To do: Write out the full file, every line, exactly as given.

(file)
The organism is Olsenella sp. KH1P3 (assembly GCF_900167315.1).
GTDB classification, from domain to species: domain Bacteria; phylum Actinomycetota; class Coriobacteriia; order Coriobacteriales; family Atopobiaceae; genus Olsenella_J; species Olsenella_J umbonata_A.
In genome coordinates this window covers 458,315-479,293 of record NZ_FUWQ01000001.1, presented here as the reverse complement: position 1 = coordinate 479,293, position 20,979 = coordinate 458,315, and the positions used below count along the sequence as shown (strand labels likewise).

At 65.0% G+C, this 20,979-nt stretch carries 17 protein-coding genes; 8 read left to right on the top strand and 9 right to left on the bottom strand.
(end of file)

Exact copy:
The organism is Olsenella sp. KH1P3 (assembly GCF_900167315.1).
GTDB classification, from domain to species: domain Bacteria; phylum Actinomycetota; class Coriobacteriia; order Coriobacteriales; family Atopobiaceae; genus Olsenella_J; species Olsenella_J umbonata_A.
In genome coordinates this window covers 458,315-479,293 of record NZ_FUWQ01000001.1, presented here as the reverse complement: position 1 = coordinate 479,293, position 20,979 = coordinate 458,315, and the positions used below count along the sequence as shown (strand labels likewise).

At 65.0% G+C, this 20,979-nt stretch carries 17 protein-coding genes; 8 read left to right on the top strand and 9 right to left on the bottom strand.